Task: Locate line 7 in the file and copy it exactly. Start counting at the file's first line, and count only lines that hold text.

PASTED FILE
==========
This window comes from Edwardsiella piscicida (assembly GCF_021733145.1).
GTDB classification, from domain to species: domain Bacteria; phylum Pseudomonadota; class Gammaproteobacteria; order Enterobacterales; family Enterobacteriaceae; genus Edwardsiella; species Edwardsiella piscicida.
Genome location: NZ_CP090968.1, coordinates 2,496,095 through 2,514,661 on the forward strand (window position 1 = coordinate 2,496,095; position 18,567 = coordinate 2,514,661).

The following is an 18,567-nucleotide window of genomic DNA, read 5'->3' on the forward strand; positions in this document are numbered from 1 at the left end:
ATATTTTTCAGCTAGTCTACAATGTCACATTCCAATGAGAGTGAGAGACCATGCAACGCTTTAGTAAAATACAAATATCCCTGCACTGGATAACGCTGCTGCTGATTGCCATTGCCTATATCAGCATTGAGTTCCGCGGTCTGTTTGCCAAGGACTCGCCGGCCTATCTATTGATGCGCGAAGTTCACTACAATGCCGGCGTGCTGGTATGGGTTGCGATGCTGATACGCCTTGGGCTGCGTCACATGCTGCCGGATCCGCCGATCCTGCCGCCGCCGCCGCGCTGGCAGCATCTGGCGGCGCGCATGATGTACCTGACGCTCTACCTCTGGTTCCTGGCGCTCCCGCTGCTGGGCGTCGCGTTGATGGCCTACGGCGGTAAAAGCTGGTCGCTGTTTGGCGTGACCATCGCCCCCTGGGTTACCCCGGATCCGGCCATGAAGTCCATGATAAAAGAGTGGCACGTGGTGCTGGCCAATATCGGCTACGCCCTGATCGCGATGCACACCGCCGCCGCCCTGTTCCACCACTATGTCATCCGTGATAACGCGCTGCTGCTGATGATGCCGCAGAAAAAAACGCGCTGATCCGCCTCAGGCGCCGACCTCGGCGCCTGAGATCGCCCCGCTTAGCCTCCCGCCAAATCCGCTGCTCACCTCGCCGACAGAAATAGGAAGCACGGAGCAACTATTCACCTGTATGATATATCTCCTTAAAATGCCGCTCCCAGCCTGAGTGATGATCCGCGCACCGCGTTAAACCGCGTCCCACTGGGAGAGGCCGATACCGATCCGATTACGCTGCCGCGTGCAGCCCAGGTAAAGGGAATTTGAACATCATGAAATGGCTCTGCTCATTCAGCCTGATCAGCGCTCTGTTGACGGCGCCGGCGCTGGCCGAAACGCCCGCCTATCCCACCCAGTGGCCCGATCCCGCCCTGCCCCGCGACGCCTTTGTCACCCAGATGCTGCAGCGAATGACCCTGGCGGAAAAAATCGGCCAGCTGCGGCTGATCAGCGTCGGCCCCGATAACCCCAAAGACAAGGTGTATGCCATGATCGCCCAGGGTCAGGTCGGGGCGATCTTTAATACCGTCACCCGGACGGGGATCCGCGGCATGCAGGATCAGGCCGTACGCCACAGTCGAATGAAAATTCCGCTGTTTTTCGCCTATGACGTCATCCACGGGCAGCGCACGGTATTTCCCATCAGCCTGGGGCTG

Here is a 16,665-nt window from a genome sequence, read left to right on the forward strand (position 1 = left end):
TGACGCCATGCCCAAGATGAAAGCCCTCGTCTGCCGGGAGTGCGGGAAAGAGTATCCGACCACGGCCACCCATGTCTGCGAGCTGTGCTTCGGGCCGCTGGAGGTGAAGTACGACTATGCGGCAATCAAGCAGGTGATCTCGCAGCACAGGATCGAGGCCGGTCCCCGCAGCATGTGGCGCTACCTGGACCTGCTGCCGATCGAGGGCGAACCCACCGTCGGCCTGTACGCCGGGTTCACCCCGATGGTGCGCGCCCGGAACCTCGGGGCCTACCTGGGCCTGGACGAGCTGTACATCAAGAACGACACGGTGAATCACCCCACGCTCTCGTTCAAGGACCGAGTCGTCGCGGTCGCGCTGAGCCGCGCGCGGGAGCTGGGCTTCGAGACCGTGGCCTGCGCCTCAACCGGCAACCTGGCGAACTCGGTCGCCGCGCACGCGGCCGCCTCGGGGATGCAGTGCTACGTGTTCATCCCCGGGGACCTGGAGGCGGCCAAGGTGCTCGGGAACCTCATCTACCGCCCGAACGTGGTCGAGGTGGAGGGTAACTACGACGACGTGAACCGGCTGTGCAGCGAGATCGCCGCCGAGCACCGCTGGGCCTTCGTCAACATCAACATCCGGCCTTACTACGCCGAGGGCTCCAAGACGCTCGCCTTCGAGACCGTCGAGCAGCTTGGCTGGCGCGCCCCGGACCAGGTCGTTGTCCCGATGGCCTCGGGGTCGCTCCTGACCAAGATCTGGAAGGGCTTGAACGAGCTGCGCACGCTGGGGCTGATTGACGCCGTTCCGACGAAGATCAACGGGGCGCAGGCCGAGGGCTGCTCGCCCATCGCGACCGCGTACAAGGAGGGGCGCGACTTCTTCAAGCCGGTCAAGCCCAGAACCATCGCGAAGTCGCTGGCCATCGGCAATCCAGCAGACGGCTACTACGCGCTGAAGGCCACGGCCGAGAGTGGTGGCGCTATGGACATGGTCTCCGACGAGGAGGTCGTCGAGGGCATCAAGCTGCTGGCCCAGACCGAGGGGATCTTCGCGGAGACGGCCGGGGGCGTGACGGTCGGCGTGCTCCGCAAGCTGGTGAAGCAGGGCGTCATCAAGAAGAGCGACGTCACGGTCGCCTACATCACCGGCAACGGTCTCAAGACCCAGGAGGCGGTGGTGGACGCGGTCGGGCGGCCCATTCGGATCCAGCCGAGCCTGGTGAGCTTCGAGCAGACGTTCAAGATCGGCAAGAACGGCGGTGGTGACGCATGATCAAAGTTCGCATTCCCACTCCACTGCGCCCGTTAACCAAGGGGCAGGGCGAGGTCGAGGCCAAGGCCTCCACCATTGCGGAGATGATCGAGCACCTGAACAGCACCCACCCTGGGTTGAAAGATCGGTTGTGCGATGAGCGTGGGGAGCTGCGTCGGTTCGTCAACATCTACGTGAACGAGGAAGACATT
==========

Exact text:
TGACGCCATGCCCAAGATGAAAGCCCTCGTCTGCCGGGAGTGCGGGAAAGAGTATCCGACCACGGCCACCCATGTCTGCGAGCTGTGCTTCGGGCCGCTGGAGGTGAAGTACGACTATGCGGCAATCAAGCAGGTGATCTCGCAGCACAGGATCGAGGCCGGTCCCCGCAGCATGTGGCGCTACCTGGACCTGCTGCCGATCGAGGGCGAACCCACCGTCGGCCTGTACGCCGGGTTCACCCCGATGGTGCGCGCCCGGAACCTCGGGGCCTACCTGGGCCTGGACGAGCTGTACATCAAGAACGACACGGTGAATCACCCCACGCTCTCGTTCAAGGACCGAGTCGTCGCGGTCGCGCTGAGCCGCGCGCGGGAGCTGGGCTTCGAGACCGTGGCCTGCGCCTCAACCGGCAACCTGGCGAACTCGGTCGCCGCGCACGCGGCCGCCTCGGGGATGCAGTGCTACGTGTTCATCCCCGGGGACCTGGAGGCGGCCAAGGTGCTCGGGAACCTCATCTACCGCCCGAACGTGGTCGAGGTGGAGGGTAACTACGACGACGTGAACCGGCTGTGCAGCGAGATCGCCGCCGAGCACCGCTGGGCCTTCGTCAACATCAACATCCGGCCTTACTACGCCGAGGGCTCCAAGACGCTCGCCTTCGAGACCGTCGAGCAGCTTGGCTGGCGCGCCCCGGACCAGGTCGTTGTCCCGATGGCCTCGGGGTCGCTCCTGACCAAGATCTGGAAGGGCTTGAACGAGCTGCGCACGCTGGGGCTGATTGACGCCGTTCCGACGAAGATCAACGGGGCGCAGGCCGAGGGCTGCTCGCCCATCGCGACCGCGTACAAGGAGGGGCGCGACTTCTTCAAGCCGGTCAAGCCCAGAACCATCGCGAAGTCGCTGGCCATCGGCAATCCAGCAGACGGCTACTACGCGCTGAAGGCCACGGCCGAGAGTGGTGGCGCTATGGACATGGTCTCCGACGAGGAGGTCGTCGAGGGCATCAAGCTGCTGGCCCAGACCGAGGGGATCTTCGCGGAGACGGCCGGGGGCGTGACGGTCGGCGTGCTCCGCAAGCTGGTGAAGCAGGGCGTCATCAAGAAGAGCGACGTCACGGTCGCCTACATCACCGGCAACGGTCTCAAGACCCAGGAGGCGGTGGTGGACGCGGTCGGGCGGCCCATTCGGATCCAGCCGAGCCTGGTGAGCTTCGAGCAGACGTTCAAGATCGGCAAGAACGGCGGTGGTGACGCATGATCAAAGTTCGCATTCCCACTCCACTGCGCCCGTTAACCAAGGGGCAGGGCGAGGTCGAGGCCAAGGCCTCCACCATTGCGGAGATGATCGAGCACCTGAACAGCACCCACCCTGGGTTGAAAGATCGGTTGTGCGATGAGCGTGGGGAGCTGCGTCGGTTCGTCAACATCTACGTGAACGAGGAAGACATT